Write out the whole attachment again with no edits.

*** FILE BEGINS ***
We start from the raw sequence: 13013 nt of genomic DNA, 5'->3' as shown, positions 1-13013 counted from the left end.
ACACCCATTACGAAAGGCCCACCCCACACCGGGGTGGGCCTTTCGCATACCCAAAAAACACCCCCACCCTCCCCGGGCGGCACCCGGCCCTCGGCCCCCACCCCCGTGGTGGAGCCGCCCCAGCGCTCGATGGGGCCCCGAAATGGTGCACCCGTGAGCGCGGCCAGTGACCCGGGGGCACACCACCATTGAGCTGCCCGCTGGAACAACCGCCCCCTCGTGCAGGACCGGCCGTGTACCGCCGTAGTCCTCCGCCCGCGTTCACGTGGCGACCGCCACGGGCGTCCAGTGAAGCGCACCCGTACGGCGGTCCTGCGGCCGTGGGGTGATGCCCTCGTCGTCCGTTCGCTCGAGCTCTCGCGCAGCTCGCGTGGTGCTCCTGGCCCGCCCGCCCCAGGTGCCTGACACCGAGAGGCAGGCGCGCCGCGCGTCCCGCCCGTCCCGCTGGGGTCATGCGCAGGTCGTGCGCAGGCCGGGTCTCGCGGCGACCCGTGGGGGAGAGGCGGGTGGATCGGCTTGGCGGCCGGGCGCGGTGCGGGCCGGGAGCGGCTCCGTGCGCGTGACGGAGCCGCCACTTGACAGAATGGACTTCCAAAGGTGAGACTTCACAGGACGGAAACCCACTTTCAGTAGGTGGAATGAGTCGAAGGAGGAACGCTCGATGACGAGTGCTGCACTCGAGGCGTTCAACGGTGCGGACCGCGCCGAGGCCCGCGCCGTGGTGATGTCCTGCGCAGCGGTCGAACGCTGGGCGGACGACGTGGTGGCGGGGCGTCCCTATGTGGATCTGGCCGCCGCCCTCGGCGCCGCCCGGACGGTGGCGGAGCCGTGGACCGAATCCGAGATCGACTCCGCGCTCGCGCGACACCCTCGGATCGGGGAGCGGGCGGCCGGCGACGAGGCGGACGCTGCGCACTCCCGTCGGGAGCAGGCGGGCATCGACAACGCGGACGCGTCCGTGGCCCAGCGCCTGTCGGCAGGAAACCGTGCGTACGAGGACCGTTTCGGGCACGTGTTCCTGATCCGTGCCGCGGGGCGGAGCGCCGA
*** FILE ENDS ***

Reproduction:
We start from the raw sequence: 13013 nt of genomic DNA, 5'->3' as shown, positions 1-13013 counted from the left end.
ACACCCATTACGAAAGGCCCACCCCACACCGGGGTGGGCCTTTCGCATACCCAAAAAACACCCCCACCCTCCCCGGGCGGCACCCGGCCCTCGGCCCCCACCCCCGTGGTGGAGCCGCCCCAGCGCTCGATGGGGCCCCGAAATGGTGCACCCGTGAGCGCGGCCAGTGACCCGGGGGCACACCACCATTGAGCTGCCCGCTGGAACAACCGCCCCCTCGTGCAGGACCGGCCGTGTACCGCCGTAGTCCTCCGCCCGCGTTCACGTGGCGACCGCCACGGGCGTCCAGTGAAGCGCACCCGTACGGCGGTCCTGCGGCCGTGGGGTGATGCCCTCGTCGTCCGTTCGCTCGAGCTCTCGCGCAGCTCGCGTGGTGCTCCTGGCCCGCCCGCCCCAGGTGCCTGACACCGAGAGGCAGGCGCGCCGCGCGTCCCGCCCGTCCCGCTGGGGTCATGCGCAGGTCGTGCGCAGGCCGGGTCTCGCGGCGACCCGTGGGGGAGAGGCGGGTGGATCGGCTTGGCGGCCGGGCGCGGTGCGGGCCGGGAGCGGCTCCGTGCGCGTGACGGAGCCGCCACTTGACAGAATGGACTTCCAAAGGTGAGACTTCACAGGACGGAAACCCACTTTCAGTAGGTGGAATGAGTCGAAGGAGGAACGCTCGATGACGAGTGCTGCACTCGAGGCGTTCAACGGTGCGGACCGCGCCGAGGCCCGCGCCGTGGTGATGTCCTGCGCAGCGGTCGAACGCTGGGCGGACGACGTGGTGGCGGGGCGTCCCTATGTGGATCTGGCCGCCGCCCTCGGCGCCGCCCGGACGGTGGCGGAGCCGTGGACCGAATCCGAGATCGACTCCGCGCTCGCGCGACACCCTCGGATCGGGGAGCGGGCGGCCGGCGACGAGGCGGACGCTGCGCACTCCCGTCGGGAGCAGGCGGGCATCGACAACGCGGACGCGTCCGTGGCCCAGCGCCTGTCGGCAGGAAACCGTGCGTACGAGGACCGTTTCGGGCACGTGTTCCTGATCCGTGCCGCGGGGCGGAGCGCCGA